ranks and, following aone-hour
caucus, Majority Leader Emil
Lockwood (R-St. Louis) said the
vote would be delayed until late
today.
"We didn't have the 20 votes to-
day to vote them through," Lock-
wood said, adding that he was
hopeful "we'll have 20 tomorrow.
There was some speculation that
the senators, who have passed a
fiscal reform package of their own,
were holding back until the House
votes on its fiscal plan-scheduled
for today.
However, Senate leaders express-
ed little optimism that a House
Republican fiscal package will be
able to gain the necessary votes
for passage.
It was apparent that a substan-
tial number of the 20 Senate Re-
publicans were reluctant to vote
"yes" on the bills. Democratic
sources indicated that possibly as
many as six of the 18 Democrats
would contribute their votes to-
ward the 20 needed for passage.
Lockwood said the reluctant Re-
publicans expressed "varied" com-
plaints in caucus.
Floor debate turned up sur-
prisingly little opposition to the
bills, which would spend $12.5 mil-
lion less than current appropria-
tions and $61.6 million less than
recommended by Gov. George
Romney.
The measures, which make up
slightly less than half of the fiscal
1967-68 general fund budget call
for increases over present levels
in the areas of education, mental
health and corrections.
It has been estimated that when
House and Senate appropriations
bills are combined with school aid
the resulting fiscal 1967-68 budget
will total in the vicinity of 1.076
billion.
This would top by almost $100
million the austerity budget Rom-
ney has said will be necessary if
the legislature fails to pass tax
reform measures.
Romney has' recommended a
total budget of $1.153 billion pro-
vided it is accompanied by fiscal

-Dany-Andy Sacks
IN LANS'ING YESTERDAY, Gov. George Romney expressed dismay at the impasse the legislature
had reached over the fiscal reform program. In response to a question from Student Government
Council President Bruce Kahn, Romney gestures (above) that "there is nothing I can do; give me .
any program of fiscal reform with a income tax and I'll accept it."
Ryt u
Discus Fical efor

Bill Reqie
Tuition Hike
Officials Say Increase
Will Bring in Needed
Operating Revenues
By WALLACE IMMEN
The Senate Appropriations Com-
mittee released its education bud-
get yesterday, cutting the Uni-
versity's share to $58.6 million and.
adding wording intended to force
a tuition increase for out-of-state
students.
The budget figure is $3.6 million
below Gov. George Romney's orig-
inal budget request and $17.1 mil-
lion les than the University had
requested for next year's opera-
tion.
"Thiseallotment is obviously in-
adequate," University Executive
Vice President Marvin L. Niehuss
said yesterday. He was in Lansing
yesterday afternoon to speak with
Legislators and observe floor de-
bate on the budget clauses.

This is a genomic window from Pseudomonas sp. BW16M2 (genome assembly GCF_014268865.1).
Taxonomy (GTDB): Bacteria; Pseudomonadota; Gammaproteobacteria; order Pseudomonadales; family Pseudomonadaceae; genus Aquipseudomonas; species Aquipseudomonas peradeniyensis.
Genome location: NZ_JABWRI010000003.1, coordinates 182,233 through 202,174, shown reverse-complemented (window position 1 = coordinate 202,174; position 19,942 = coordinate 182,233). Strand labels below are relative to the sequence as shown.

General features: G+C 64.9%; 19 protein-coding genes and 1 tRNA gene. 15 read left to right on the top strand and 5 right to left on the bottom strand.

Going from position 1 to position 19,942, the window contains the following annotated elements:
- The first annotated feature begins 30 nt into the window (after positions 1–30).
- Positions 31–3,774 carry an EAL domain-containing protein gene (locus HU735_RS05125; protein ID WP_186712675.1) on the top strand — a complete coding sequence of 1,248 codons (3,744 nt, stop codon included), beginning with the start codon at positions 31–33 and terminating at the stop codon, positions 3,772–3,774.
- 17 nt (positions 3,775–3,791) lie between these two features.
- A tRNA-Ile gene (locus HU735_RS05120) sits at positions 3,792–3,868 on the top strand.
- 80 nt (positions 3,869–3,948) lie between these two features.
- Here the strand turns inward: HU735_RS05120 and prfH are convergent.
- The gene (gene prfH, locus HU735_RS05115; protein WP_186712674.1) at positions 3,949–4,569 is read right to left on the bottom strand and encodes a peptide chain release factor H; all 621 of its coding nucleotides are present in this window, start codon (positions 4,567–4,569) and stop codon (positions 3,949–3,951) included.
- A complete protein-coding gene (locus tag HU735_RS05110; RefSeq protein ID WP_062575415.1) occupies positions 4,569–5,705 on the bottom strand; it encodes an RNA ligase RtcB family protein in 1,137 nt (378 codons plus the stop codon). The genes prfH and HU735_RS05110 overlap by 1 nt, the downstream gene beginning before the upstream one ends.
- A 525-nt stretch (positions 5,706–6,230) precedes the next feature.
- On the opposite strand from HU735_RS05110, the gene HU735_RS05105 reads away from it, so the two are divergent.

In that session, Sen. Garland
Lane (D-Flint), said that if tui-
tion increases are instituted as
instructed, the University will have
at least two million more than the
appropriation.
The total education appropria-
tion this year is $240.1 million,
with all but $40 million going for
operational costs.
The bill would require that In
order to receive state appropria-
tions. a college charge 75 Per cent
of the cst of education for ot-of
state students.
Beadle said that budget fig- "
ures indicate tuition ranges be-
tween 35 and 85 per cent of the
total per-student cost of educa-
tion. He explained that the ap-
propriations figures were based on
making up the difference between
recoimendations with additional
tuition revenues.
tAt the University, out-of-state
tuition constitutes about 50 per
ceit of the total cost of their
schooling, a source indicated yes-
terday.)
Sen. Gilbert Bursley (R-Ann Ar-
bor) objected to the effect an out-
of-state tuition hike would have
on the 25,000 out-of-state students
in the state. He said that al-
though it would bring in $15 mil-
lion, it would drive away a large
segment of these students, "whose
presence improves the quality of
Michigan students."
Sen. Roger Craig (D-Dearborn)
labeled the increase as "stupid
and irresponsible" and said it
would limit attendance to "the
rich and well-born."
"If we do something with tui-
tion," he said, "we should de-
crease it, not increase it."'
Another clause in the bill would
limit out-of state students to the
number curently enrolled. Niehuss
said that the University has had a
similar policy for several years to
give the many in-state students a
better chance for admission.
He added that although there
have been attempts in the past to
limit out-state enrollents, this
is the first time that it has ever
been put in writing.
Allocations for the eleven other
colleges on the budget were also
slashed below Romney's recom-
mendations. William R. Keast,
See SENATE, page 2

OPENS SUNDA Y:
SDS Convention Here May
Air Local-National Conflicts

By ANDY SACKS
Daily News Feature
It was a pleasant summer after-
noon, and the students who gath-
ered on the steps of the state
Capitol had come for an honest
purpose. They wanted more money
for their universities. Fifteen
high-ranking student government
leaders from Michigan State Uni-
versity, Eastern Michigan Univer-
sity, Wayne State University and
the University of Michigan heard
the rumor that the state legisla-
ture was about to kill any kind

of fiscal reform package they
had been considering. If this hap-
pened, the budget each school had
submitted would be cut to pieces,
and the student bodies would
probably have to make up the_
difference in the form of increas-
ed tuitions. So on the steps of
the state Capitol the leaders dra-
fted a statement.
Chuck Larson, president of the
WSU Student Faculty Council,
and student government council
President Bruce Kahn w r o t e
it out, essentially telling it like

By WALTER SHAPIRO
Daily News Analysis
The national convention of Stu-
dents for a Democratic Society
(SDS), beginning here Sunday, is
r likely to focus on the relationship
between local chapters and the
national office.
Several local chapters, including
Voice political party, the Ann Ar-
bor chapter, have become increas-
ingly disturbed at the lack of
democracy they perceive in the
national office.
"It is a crucial point whether
SDS can continue to exist with
the lack of democracy in the na-
tional office," Gary Rothberger,
'67, Voice chairman, said yester-
day.
The focus of these objections